Can the Democratic establishment get it right this time?
With the first Democratic primary still about eight months away, the Democratic party establishment appears prepared to throw all of their weight behind Joe Biden.
To hear MSNBC or CNN tell the story, Joe Biden has been the Democratic party's frontrunner since before he even declared his candidacy. Whether or not this is entirely true, however, is debatable. Misleading polls are being conducted and then misrepresented by many liberal news outlets as a means of solidifying Uncle Joe's frontrunner status early on in hopes of swaying voters toward the "more electable" candidate in the primaries. If Joe Biden can be made to look like he actually has the best chance of clinching the nomination or winning against Trump in a general election, then, voters will be more likely to vote for him as the safe bet.
IVN, or the Independent Voters Network, self-described as "a platform for unfiltered political news and policy analysis from independent-minded authors," has highlighted the biased nature of many political polls. IVN writer, Rudolpho Cortes Barragan reports:
"FiveThirtyEight, which is owned by ABC/Disney, functions as a sort of gatekeeper for polling, and polls are extremely important for candidacies. The public is told that polls judged as A+ by FiveThirtyEight are to be seen as real bellwethers of popular opinion. In reality, 'the polls' are manufactured to produce the results that the pollsters (and their corporate funders) want to see."
Barragan goes on to cite a recent Mammoth University poll as evidence. "The results showed Biden 9 percentage points ahead of Sanders," he writes, "but if you look closely you will see that more than 70% of the people polled are over the age of 50. Any honest person would be able to tell you that the 2020 electorate will be far younger than 50." The data is seldom presented within its full context on mainstream news outlets like MSNBC or CNN, and instills in voters a false sense of Biden's electability and props him up as the "safe" vote.
If this sounds eerily familiar, it's because the same thing happened in 2016. Hillary Clinton, like Biden, was prematurely propped up as the most electable candidate, even though an anti-establishment candidate like Bernie Sanders may have stood a better chance against Trump's "outsider" persona, which resonated with many voters (particularly across the midwest). This was proven in the wake of Trump's victory when analyses showed that many Bernie supporters either did not vote in the general election or jumped on the Trump ticket, preferring the radical change suggested by Trump's "drain the swamp" narrative over Clinton's years of experience as a politician.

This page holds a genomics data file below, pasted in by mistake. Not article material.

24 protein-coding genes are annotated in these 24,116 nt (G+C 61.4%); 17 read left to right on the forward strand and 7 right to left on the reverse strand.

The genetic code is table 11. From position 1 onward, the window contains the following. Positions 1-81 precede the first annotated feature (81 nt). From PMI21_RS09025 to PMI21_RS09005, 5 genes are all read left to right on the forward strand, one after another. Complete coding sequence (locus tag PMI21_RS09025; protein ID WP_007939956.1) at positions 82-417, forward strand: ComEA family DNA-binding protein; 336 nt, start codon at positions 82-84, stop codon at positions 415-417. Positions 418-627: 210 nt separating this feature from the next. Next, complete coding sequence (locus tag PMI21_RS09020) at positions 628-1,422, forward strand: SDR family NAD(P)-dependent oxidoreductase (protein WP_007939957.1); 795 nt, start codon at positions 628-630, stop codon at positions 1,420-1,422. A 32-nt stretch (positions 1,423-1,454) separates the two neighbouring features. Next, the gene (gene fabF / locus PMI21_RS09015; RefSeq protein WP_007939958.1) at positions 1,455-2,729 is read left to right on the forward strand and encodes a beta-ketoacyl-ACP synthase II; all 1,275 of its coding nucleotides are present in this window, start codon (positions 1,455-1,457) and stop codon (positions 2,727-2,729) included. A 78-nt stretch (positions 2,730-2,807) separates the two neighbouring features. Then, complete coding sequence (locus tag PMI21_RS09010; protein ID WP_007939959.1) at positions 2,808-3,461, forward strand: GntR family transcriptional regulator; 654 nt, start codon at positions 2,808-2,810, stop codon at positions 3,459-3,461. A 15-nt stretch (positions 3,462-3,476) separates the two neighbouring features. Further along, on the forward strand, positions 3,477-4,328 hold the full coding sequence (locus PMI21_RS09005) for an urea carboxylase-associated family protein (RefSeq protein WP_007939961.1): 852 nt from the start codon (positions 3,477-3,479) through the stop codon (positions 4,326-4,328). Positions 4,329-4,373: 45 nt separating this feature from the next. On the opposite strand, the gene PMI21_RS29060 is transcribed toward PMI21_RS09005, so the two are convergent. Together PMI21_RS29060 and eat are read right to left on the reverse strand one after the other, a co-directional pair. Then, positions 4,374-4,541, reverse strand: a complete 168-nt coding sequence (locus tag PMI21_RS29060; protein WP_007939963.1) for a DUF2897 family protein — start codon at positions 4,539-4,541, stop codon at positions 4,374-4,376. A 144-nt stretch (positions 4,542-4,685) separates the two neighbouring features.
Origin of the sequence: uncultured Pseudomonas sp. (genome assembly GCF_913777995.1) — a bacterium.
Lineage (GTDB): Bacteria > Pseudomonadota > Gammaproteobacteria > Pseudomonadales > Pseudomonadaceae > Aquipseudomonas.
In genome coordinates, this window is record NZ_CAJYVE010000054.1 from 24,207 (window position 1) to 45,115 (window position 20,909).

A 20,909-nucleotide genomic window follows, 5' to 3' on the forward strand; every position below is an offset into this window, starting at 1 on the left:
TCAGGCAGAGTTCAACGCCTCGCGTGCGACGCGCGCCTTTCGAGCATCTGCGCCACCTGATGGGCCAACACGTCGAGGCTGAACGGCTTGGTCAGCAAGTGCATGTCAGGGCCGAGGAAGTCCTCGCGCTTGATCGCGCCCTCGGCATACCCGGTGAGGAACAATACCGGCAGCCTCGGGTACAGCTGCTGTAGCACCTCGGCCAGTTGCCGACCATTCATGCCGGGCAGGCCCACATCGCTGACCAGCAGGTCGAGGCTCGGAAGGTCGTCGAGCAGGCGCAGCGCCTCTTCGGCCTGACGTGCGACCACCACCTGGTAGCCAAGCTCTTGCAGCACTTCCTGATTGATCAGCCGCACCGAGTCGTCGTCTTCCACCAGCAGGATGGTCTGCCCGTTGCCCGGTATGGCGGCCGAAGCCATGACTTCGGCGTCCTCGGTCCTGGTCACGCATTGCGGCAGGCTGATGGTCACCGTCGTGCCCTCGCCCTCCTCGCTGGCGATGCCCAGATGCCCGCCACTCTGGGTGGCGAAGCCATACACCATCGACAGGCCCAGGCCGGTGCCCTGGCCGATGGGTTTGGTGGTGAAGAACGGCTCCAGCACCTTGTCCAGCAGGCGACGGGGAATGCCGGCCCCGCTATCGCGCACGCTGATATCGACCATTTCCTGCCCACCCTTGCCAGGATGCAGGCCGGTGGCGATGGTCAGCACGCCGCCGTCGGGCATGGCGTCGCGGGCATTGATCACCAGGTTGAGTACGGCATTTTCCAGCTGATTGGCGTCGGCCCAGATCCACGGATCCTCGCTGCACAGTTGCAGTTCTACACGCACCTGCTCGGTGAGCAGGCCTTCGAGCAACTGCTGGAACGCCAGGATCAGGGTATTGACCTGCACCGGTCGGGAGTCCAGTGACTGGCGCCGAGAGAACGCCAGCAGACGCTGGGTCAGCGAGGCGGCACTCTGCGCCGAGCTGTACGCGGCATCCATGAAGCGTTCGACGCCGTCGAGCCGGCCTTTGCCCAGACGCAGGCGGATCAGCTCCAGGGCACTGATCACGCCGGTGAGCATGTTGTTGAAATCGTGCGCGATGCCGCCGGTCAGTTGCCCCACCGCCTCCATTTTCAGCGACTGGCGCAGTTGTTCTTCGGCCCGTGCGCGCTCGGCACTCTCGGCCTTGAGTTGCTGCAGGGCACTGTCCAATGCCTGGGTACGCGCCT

Joe Biden, like Clinton, is firmly rooted in the Democratic establishment. While Trump's approval rating has wavered over the last few years, hitting its low at 35% in 2017, it has remained around 40 to 45% — a number that should be alarming for Democrats going into 2020, as there have been only three single-term presidents since World War II.
Either way, the Democratic party and its voters must avoid making the same mistakes if there is any hope of preventing a Trump reelection. Poll manipulation was not the only issue in the 2016 election. The Democratic National Committee (DNC) was also exposed for unfairly tipping the scales toward Clinton in 2016, effectively rigging the primary against Bernie Sanders.
Donna Brazile, former interim chair of the DNC, revealed in her book, Hacks: The Inside Story of the Break-ins and Breakdowns that Put Donald Trump in the White House, the nefarious– although not technically illegal, according to US District Judge William J. Zloch, who dismissed a class action lawsuit against the DNC – actions of the Committee.